If there’s one thing every homeowner wishes for, it’s more closet space – well, female homeowners, anyway. You’d think with this topping everyone’s list, builders would get the hint and add more closet space, but they never do. How can you add to your closet space without a complete home renovation?
Clothing Storage Racks
Hang them up and move them out – strong, sturdy metal rolling racks are a quick fix for closet space. Go for quality metal that won’t bend or break under the weight of heavy winter clothing. Even better are the racks with canvas covers to keep clothing from getting dusty, damaged or faded.
The racks can go anywhere, a large laundry room, a basement or a guest room. Expect to pay in the range of $60 or more for a sturdy rack, much less than adding a closet.
No guest can use a whole closet for themselves, and if they can, then maybe they’re overstaying their welcome! Takeover the guest room closet to store out of season clothing. Better yet, make your spouse use the guest room closet instead. Just leave a little room in case the guest does show up!
This won’t be your most budget-friendly option, but it sure does work. Take the tiny guestroom that’s never used, or the little office down the hall that no one has been in for the last year, and turn in to a mega closet. Outfit it with all the tricks - bars, shelving and drawers. You’ll thank yourself. You can do it yourself for under $500 for the supplies.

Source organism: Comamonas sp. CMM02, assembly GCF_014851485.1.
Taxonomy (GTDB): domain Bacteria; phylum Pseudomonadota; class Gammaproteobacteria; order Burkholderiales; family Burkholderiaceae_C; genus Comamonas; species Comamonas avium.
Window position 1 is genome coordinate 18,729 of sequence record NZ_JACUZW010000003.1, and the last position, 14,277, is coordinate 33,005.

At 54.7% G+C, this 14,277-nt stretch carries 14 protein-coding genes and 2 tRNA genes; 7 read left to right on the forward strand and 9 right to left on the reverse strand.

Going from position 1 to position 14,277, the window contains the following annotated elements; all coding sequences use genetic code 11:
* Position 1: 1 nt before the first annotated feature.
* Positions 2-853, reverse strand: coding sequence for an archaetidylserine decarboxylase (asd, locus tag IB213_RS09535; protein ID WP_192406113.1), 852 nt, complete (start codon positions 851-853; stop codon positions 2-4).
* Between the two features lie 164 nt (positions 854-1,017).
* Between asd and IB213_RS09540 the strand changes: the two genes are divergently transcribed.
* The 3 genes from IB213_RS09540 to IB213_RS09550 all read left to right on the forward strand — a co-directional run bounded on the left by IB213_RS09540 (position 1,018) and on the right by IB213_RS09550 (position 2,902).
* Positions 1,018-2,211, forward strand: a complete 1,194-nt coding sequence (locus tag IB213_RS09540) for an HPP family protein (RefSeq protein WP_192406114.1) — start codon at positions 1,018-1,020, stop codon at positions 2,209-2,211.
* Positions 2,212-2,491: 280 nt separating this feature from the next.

I have to admit, this was my luxury expense when we purchased a Victorian home with no closets. A small office off the master bath was transformed into walk-in heaven. I’m usually a do-it-yourselfer for almost any project not involving electricity, but this had me stumped with radiators, doors and windows covering almost all the wall space. We actually hired a closet designer who came up with a great solution of a ‘peninsula’ within the room. It’s the one splurge I’ve never regretted. We paid $3,000 for this transformation, but to me, it was a necessity.
If you’re sorely lacking in closet space, it could be a detracting factor from your home’s value, and may be worth the expense. At least that’s how I justified it.